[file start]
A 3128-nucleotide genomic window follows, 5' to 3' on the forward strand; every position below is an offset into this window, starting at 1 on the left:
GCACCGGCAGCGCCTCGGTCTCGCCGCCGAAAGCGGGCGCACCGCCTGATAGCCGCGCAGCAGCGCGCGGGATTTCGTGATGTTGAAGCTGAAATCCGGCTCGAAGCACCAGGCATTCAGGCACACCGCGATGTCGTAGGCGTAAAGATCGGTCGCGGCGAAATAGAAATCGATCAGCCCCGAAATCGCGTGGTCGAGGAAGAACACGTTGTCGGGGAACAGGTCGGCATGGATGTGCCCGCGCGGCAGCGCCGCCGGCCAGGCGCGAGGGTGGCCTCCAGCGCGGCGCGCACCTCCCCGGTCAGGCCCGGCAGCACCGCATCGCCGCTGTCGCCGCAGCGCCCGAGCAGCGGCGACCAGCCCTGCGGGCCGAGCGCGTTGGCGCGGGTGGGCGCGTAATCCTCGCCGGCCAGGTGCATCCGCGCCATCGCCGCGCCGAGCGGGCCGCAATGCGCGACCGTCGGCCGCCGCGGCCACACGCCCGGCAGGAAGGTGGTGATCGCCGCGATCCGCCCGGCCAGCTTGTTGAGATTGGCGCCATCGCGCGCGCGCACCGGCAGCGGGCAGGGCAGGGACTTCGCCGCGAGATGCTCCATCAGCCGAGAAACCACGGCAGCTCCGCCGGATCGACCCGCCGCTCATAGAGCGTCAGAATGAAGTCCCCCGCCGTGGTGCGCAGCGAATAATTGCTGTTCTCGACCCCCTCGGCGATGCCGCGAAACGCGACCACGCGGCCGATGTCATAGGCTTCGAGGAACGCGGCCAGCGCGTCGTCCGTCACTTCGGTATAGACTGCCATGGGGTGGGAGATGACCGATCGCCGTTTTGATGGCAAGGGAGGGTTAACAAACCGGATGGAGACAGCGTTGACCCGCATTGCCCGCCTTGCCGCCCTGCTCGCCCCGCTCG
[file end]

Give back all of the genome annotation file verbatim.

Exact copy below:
A 3128-nucleotide genomic window follows, 5' to 3' on the forward strand; every position below is an offset into this window, starting at 1 on the left:
GCACCGGCAGCGCCTCGGTCTCGCCGCCGAAAGCGGGCGCACCGCCTGATAGCCGCGCAGCAGCGCGCGGGATTTCGTGATGTTGAAGCTGAAATCCGGCTCGAAGCACCAGGCATTCAGGCACACCGCGATGTCGTAGGCGTAAAGATCGGTCGCGGCGAAATAGAAATCGATCAGCCCCGAAATCGCGTGGTCGAGGAAGAACACGTTGTCGGGGAACAGGTCGGCATGGATGTGCCCGCGCGGCAGCGCCGCCGGCCAGGCGCGAGGGTGGCCTCCAGCGCGGCGCGCACCTCCCCGGTCAGGCCCGGCAGCACCGCATCGCCGCTGTCGCCGCAGCGCCCGAGCAGCGGCGACCAGCCCTGCGGGCCGAGCGCGTTGGCGCGGGTGGGCGCGTAATCCTCGCCGGCCAGGTGCATCCGCGCCATCGCCGCGCCGAGCGGGCCGCAATGCGCGACCGTCGGCCGCCGCGGCCACACGCCCGGCAGGAAGGTGGTGATCGCCGCGATCCGCCCGGCCAGCTTGTTGAGATTGGCGCCATCGCGCGCGCGCACCGGCAGCGGGCAGGGCAGGGACTTCGCCGCGAGATGCTCCATCAGCCGAGAAACCACGGCAGCTCCGCCGGATCGACCCGCCGCTCATAGAGCGTCAGAATGAAGTCCCCCGCCGTGGTGCGCAGCGAATAATTGCTGTTCTCGACCCCCTCGGCGATGCCGCGAAACGCGACCACGCGGCCGATGTCATAGGCTTCGAGGAACGCGGCCAGCGCGTCGTCCGTCACTTCGGTATAGACTGCCATGGGGTGGGAGATGACCGATCGCCGTTTTGATGGCAAGGGAGGGTTAACAAACCGGATGGAGACAGCGTTGACCCGCATTGCCCGCCTTGCCGCCCTGCTCGCCCCGCTCG